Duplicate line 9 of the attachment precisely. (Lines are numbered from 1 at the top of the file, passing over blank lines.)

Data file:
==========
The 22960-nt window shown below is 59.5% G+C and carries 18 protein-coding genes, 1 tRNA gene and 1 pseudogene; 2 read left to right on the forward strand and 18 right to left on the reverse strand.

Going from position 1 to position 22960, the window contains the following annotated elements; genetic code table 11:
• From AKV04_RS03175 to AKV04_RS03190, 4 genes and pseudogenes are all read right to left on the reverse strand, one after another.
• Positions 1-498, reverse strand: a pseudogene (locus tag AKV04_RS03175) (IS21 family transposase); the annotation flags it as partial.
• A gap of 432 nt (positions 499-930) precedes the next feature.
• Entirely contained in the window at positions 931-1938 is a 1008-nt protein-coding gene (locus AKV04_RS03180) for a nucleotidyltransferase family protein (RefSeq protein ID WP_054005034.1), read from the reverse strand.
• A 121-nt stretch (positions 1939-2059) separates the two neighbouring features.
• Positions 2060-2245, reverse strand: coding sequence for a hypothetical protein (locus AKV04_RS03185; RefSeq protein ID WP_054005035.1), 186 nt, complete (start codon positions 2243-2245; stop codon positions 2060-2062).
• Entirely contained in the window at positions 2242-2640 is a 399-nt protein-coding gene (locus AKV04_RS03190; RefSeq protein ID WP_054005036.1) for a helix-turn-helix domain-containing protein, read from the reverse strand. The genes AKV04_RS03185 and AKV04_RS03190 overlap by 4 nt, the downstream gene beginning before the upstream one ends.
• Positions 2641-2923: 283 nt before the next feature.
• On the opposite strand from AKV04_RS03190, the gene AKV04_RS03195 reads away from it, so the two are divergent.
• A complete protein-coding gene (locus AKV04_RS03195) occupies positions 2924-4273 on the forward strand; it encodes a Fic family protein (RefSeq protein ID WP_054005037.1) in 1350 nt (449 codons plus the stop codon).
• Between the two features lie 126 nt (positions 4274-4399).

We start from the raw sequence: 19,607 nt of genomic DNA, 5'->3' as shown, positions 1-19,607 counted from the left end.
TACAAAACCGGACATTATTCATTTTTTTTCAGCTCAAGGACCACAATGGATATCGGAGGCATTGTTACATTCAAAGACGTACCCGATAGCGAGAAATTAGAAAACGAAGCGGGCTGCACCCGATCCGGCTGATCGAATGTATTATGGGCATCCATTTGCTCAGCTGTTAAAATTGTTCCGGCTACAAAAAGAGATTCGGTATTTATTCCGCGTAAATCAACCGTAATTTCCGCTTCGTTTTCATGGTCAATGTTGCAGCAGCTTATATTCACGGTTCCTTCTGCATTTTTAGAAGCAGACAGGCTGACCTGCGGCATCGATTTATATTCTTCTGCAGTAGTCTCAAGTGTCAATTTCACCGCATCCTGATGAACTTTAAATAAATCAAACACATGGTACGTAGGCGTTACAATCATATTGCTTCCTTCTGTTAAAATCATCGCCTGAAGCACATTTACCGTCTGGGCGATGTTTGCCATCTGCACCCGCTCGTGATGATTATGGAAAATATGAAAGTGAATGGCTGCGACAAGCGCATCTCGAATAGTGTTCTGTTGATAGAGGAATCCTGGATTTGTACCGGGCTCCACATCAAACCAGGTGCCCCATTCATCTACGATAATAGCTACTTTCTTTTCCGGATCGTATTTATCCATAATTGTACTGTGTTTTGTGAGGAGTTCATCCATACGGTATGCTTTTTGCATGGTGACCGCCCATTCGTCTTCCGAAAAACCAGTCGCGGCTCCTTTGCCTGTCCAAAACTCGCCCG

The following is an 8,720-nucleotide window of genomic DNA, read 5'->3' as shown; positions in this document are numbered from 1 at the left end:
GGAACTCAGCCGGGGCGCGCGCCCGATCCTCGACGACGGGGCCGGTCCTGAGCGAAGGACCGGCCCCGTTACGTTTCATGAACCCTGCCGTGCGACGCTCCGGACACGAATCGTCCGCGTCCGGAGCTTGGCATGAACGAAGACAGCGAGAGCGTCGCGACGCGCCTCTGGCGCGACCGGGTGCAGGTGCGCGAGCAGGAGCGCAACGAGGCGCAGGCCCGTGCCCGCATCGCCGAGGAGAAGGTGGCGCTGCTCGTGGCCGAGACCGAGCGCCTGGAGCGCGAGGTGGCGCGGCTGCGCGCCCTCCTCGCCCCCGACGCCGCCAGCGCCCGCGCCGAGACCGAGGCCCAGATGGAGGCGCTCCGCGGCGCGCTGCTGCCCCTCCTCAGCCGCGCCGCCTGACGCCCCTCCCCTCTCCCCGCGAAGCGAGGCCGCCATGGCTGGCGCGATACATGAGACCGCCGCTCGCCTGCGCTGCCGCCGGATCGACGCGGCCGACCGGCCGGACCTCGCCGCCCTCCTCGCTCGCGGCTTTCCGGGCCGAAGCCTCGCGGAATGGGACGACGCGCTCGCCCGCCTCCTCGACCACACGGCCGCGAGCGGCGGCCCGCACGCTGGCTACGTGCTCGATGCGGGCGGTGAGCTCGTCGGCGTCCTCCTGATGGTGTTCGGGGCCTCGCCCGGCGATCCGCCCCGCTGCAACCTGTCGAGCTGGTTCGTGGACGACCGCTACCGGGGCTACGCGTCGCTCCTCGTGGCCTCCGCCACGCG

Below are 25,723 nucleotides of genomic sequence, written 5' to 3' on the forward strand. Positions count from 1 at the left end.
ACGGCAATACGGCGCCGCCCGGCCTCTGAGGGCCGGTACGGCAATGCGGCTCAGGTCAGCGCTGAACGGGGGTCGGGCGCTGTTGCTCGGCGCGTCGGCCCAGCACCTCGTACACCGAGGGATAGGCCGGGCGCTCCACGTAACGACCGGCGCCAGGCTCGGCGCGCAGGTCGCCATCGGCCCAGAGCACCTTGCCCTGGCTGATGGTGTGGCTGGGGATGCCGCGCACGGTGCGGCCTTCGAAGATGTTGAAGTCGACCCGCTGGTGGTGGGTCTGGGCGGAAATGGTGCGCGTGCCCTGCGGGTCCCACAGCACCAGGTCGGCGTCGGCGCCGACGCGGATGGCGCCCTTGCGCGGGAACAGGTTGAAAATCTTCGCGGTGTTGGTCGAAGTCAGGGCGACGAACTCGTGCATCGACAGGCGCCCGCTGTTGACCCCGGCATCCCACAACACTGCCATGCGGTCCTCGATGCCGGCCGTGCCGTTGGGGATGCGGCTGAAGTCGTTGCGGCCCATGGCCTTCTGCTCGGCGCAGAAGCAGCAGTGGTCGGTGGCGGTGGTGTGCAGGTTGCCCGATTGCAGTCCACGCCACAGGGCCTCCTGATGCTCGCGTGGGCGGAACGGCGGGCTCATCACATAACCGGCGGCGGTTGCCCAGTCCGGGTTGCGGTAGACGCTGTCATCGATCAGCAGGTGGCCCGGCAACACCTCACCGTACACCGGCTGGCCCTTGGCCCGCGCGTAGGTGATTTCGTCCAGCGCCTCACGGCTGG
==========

• Entirely contained in the window at positions 2242-2640 is a 399-nt protein-coding gene (locus AKV04_RS03190; RefSeq protein ID WP_054005036.1) for a helix-turn-helix domain-containing protein, read from the reverse strand. The genes AKV04_RS03185 and AKV04_RS03190 overlap by 4 nt, the downstream gene beginning before the upstream one ends.